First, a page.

Compiled by San Francisco DJ, events promoter, and Bomb magazine publisher Dave Paul, Return of the DJ arguably kicked off the turntablism era. It’s an international survey of the scene with contributions from Rob Swift of New York crew the X-Men/X-ecutioners, DJ Babu from L.A. unit the Beat Junkies, Japan’s ASAP Productions, future Phoenix star DJ Z-Trip, and L.A.’s Cut Chemist; as well as Daly City’s Invisibl Skratch Piklz and Mixmaster Mike. But Return of the DJ’s finest moment arguably belongs to San Francisco producer Peanut Butter Wolf: inspired by Common’s “I Used to Love H.E.R.,” his “The Chronicles (I Will Always Love H.E.R.)” resonates as a melancholy tribute to a culture then reeling from street violence and untimely deaths. Thanks to widespread acclaim — in 1999, Spin magazine named it one of the best albums of the decade — Paul issued four more volumes of Return of the DJ as well as other compilations that catalogued the global turntablism movement.

 

DJ Shadow, ‘Endtroducing’ (MoWax/ffrr) (1996)

Let’s not relitigate the once-heated debate over whether DJ Shadow’s classic album is “trip-hop” and “electronica.” The Bay Area DJ and producer was very much a part of the local hip-hop scene, a member of Solesides a.k.a. Quannum who contributed guest mixes to KMEL-FM and self-released cassettes like Hip-Hop Reconstruction from the Ground Up. After a handful of EPs for terminally cool British label Mo Wax, Shadow offered Endtroducing, a mood piece that’s indebted to David Axelrod’s instrumental jazz-rock as well as DJ Steinski’s cut-and-paste mashups. But close listeners will notice that Shadow utilizes turntable scratches, too, and he loops drum breaks underneath his compositions as if he were beat juggling them.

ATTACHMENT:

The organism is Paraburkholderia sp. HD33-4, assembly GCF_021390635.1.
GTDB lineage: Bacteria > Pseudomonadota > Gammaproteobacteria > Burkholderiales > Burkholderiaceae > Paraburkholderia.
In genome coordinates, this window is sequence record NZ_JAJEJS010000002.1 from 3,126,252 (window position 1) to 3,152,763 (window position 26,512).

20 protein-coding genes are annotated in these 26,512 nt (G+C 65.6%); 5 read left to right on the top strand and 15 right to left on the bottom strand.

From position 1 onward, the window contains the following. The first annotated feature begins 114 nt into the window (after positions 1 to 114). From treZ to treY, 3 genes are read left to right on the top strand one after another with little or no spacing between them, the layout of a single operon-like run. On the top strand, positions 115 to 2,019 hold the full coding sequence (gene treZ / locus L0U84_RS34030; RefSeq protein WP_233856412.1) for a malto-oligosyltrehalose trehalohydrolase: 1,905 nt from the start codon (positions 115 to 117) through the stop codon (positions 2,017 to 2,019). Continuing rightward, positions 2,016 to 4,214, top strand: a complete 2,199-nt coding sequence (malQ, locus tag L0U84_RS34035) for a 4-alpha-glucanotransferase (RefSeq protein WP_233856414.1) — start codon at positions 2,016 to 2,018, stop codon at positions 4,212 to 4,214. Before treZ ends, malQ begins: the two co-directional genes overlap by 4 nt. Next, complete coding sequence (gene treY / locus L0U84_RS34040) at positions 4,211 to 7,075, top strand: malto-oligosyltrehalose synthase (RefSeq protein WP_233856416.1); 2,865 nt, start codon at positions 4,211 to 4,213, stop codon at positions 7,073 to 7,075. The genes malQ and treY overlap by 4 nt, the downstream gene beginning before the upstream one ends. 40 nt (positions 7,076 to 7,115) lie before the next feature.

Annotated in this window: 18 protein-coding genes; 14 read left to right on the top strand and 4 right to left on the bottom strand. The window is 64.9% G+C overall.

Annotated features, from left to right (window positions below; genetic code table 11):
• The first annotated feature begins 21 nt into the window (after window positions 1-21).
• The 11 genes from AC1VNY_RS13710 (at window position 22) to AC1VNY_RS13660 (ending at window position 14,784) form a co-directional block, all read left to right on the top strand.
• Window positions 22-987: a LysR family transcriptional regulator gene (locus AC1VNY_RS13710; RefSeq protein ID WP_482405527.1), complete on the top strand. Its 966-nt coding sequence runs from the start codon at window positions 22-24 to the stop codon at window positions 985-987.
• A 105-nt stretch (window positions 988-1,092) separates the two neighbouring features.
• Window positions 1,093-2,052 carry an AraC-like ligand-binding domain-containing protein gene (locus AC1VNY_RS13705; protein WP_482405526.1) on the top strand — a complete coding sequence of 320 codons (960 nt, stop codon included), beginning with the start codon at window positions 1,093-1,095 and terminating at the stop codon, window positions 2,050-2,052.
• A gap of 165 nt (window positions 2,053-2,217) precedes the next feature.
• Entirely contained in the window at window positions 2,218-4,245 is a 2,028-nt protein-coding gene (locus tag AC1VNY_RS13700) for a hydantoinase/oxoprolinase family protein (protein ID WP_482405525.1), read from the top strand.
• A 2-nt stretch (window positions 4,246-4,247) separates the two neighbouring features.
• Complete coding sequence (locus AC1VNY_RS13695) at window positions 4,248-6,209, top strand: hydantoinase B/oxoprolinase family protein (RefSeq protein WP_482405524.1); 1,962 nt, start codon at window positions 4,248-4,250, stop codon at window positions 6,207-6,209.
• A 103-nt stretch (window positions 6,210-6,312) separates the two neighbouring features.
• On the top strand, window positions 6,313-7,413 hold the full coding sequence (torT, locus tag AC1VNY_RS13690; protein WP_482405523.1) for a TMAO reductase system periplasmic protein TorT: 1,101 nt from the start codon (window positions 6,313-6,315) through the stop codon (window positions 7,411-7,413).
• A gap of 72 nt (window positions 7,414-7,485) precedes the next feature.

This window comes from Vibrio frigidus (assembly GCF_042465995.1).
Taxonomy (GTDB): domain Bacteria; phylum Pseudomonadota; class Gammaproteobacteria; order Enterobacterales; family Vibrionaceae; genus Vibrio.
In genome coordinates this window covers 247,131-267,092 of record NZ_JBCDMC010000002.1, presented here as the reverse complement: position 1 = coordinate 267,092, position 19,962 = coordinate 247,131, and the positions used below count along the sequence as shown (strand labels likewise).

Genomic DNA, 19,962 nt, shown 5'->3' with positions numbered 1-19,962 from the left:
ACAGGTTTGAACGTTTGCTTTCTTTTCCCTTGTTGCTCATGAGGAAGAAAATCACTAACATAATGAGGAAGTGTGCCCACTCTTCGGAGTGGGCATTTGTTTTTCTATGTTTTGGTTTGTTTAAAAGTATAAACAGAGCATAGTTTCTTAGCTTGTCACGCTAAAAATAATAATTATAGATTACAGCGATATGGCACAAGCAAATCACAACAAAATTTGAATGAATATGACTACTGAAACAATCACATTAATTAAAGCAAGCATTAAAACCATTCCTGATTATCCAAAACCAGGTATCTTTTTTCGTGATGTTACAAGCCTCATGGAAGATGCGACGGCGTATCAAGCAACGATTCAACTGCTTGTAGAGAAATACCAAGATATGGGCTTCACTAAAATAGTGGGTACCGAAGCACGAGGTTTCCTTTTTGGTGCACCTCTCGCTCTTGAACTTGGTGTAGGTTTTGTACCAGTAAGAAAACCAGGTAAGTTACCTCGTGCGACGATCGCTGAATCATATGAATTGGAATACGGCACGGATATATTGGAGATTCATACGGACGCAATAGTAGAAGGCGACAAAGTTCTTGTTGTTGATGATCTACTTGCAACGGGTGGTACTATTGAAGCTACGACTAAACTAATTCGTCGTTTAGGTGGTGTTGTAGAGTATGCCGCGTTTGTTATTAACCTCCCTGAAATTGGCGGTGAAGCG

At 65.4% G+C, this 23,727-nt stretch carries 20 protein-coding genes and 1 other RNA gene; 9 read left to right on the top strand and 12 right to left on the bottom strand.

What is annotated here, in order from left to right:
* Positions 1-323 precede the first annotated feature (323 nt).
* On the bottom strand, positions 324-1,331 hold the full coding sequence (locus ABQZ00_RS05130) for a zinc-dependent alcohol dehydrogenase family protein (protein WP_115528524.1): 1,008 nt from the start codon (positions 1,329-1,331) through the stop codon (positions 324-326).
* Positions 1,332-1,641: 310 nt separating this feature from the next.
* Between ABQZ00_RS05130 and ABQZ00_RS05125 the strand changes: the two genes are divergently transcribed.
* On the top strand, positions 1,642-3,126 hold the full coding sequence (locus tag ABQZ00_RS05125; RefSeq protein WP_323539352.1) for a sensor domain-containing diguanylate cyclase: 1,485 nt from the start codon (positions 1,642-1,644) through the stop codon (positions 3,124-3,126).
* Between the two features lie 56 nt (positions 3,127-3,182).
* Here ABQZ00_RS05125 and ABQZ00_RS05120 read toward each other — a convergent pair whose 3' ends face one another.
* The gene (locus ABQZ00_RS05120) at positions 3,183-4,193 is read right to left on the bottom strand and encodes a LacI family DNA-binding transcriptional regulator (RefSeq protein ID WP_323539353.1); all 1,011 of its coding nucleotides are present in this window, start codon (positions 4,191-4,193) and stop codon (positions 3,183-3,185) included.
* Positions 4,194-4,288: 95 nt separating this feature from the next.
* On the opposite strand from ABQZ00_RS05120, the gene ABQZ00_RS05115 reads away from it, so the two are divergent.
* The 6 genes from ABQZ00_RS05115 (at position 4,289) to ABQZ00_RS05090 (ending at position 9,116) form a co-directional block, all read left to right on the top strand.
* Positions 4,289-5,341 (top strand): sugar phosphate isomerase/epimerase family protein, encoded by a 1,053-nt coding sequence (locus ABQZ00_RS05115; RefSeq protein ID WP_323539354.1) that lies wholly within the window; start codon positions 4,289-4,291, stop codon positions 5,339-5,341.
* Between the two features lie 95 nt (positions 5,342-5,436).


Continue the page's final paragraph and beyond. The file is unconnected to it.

Mix Master Mike, ‘Anti-Theft Device’ (Asphodel) (1998)

Mix Master Mike’s formal debut after years of b-boy-focused mixtapes like Rescue 916 — the area code for Sacramento, where he lived for a few years — divided fans and critics upon its release. Few expected the Invisibl Skratch Pikl and newly named Beastie Boys DJ to issue a moody collaboration with electronic dub composer and Asphodel owner Mark “Naut Humon” Sprague. Heard today, it sounds like an ambitious attempt to thrust turntablism beyond the scratch-happy funk typical of the form. Mike excels as a rhythmic scratcher, and a close listen will find him subtly muddying Naut Humon’s quirky electro instrumentals. Still, Anti-Theft Device was inevitably overshadowed by Mike’s star turn on Beastie Boys’ world-conquering album Hello Nasty, which makes it ripe for rediscovery.

 

Qbert, ‘Wave Twisters – Episode 7 Million: Sonic Wars Within the Protons’ (Galactic Butt Hair) (1998)